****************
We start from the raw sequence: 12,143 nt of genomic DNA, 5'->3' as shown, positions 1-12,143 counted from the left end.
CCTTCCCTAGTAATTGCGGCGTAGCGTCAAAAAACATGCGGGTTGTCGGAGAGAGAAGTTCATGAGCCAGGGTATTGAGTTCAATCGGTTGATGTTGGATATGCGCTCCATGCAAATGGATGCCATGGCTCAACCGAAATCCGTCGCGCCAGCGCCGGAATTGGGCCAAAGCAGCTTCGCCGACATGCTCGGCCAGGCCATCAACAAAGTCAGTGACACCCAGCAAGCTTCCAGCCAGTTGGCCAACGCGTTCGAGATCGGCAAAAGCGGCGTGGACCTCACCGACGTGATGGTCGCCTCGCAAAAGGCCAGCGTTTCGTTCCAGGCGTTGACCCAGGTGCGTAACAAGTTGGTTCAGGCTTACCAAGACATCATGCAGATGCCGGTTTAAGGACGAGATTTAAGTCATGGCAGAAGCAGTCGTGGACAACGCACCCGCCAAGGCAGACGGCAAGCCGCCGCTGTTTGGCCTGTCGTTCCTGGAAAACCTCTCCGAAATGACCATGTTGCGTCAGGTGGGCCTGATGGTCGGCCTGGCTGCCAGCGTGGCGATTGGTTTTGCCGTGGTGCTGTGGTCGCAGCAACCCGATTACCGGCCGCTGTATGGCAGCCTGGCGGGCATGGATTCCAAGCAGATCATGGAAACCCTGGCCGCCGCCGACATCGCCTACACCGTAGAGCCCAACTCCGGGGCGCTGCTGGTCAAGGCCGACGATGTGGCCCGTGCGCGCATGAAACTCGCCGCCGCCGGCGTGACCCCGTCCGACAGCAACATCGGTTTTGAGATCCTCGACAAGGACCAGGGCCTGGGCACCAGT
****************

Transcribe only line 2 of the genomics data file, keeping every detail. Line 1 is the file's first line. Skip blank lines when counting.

CCTTCCCTAGTAATTGCGGCGTAGCGTCAAAAAACATGCGGGTTGTCGGAGAGAGAAGTTCATGAGCCAGGGTATTGAGTTCAATCGGTTGATGTTGGATATGCGCTCCATGCAAATGGATGCCATGGCTCAACCGAAATCCGTCGCGCCAGCGCCGGAATTGGGCCAAAGCAGCTTCGCCGACATGCTCGGCCAGGCCATCAACAAAGTCAGTGACACCCAGCAAGCTTCCAGCCAGTTGGCCAACGCGTTCGAGATCGGCAAAAGCGGCGTGGACCTCACCGACGTGATGGTCGCCTCGCAAAAGGCCAGCGTTTCGTTCCAGGCGTTGACCCAGGTGCGTAACAAGTTGGTTCAGGCTTACCAAGACATCATGCAGATGCCGGTTTAAGGACGAGATTTAAGTCATGGCAGAAGCAGTCGTGGACAACGCACCCGCCAAGGCAGACGGCAAGCCGCCGCTGTTTGGCCTGTCGTTCCTGGAAAACCTCTCCGAAATGACCATGTTGCGTCAGGTGGGCCTGATGGTCGGCCTGGCTGCCAGCGTGGCGATTGGTTTTGCCGTGGTGCTGTGGTCGCAGCAACCCGATTACCGGCCGCTGTATGGCAGCCTGGCGGGCATGGATTCCAAGCAGATCATGGAAACCCTGGCCGCCGCCGACATCGCCTACACCGTAGAGCCCAACTCCGGGGCGCTGCTGGTCAAGGCCGACGATGTGGCCCGTGCGCGCATGAAACTCGCCGCCGCCGGCGTGACCCCGTCCGACAGCAACATCGGTTTTGAGATCCTCGACAAGGACCAGGGCCTGGGCACCAGT